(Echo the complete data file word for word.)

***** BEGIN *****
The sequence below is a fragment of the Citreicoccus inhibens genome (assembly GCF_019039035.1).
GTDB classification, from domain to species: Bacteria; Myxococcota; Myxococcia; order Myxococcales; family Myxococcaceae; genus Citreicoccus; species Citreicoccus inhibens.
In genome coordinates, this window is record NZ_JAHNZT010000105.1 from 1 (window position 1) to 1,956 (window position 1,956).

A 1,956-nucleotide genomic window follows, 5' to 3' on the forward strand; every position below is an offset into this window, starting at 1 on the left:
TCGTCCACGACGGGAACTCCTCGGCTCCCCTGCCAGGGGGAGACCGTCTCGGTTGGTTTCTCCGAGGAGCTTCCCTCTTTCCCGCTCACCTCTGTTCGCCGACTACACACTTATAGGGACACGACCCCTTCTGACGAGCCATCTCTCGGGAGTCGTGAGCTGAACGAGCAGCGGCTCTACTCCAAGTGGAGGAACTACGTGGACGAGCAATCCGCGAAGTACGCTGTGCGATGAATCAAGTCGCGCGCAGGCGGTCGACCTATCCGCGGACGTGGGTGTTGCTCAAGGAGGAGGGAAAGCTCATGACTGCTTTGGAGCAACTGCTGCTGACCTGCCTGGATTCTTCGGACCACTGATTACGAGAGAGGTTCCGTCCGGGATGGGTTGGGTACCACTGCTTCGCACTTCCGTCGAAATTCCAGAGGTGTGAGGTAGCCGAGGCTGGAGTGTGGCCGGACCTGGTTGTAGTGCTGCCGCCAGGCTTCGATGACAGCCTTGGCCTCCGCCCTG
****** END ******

The sequence below is a fragment of the Citreicoccus inhibens genome (assembly GCF_019039035.1).
GTDB classification, from domain to species: Bacteria; Myxococcota; Myxococcia; order Myxococcales; family Myxococcaceae; genus Citreicoccus; species Citreicoccus inhibens.
In genome coordinates, this window is record NZ_JAHNZT010000105.1 from 1 (window position 1) to 1,956 (window position 1,956).

A 1,956-nucleotide genomic window follows, 5' to 3' on the forward strand; every position below is an offset into this window, starting at 1 on the left:
TCGTCCACGACGGGAACTCCTCGGCTCCCCTGCCAGGGGGAGACCGTCTCGGTTGGTTTCTCCGAGGAGCTTCCCTCTTTCCCGCTCACCTCTGTTCGCCGACTACACACTTATAGGGACACGACCCCTTCTGACGAGCCATCTCTCGGGAGTCGTGAGCTGAACGAGCAGCGGCTCTACTCCAAGTGGAGGAACTACGTGGACGAGCAATCCGCGAAGTACGCTGTGCGATGAATCAAGTCGCGCGCAGGCGGTCGACCTATCCGCGGACGTGGGTGTTGCTCAAGGAGGAGGGAAAGCTCATGACTGCTTTGGAGCAACTGCTGCTGACCTGCCTGGATTCTTCGGACCACTGATTACGAGAGAGGTTCCGTCCGGGATGGGTTGGGTACCACTGCTTCGCACTTCCGTCGAAATTCCAGAGGTGTGAGGTAGCCGAGGCTGGAGTGTGGCCGGACCTGGTTGTAGTGCTGCCGCCAGGCTTCGATGACAGCCTTGGCCTCCGCCCTG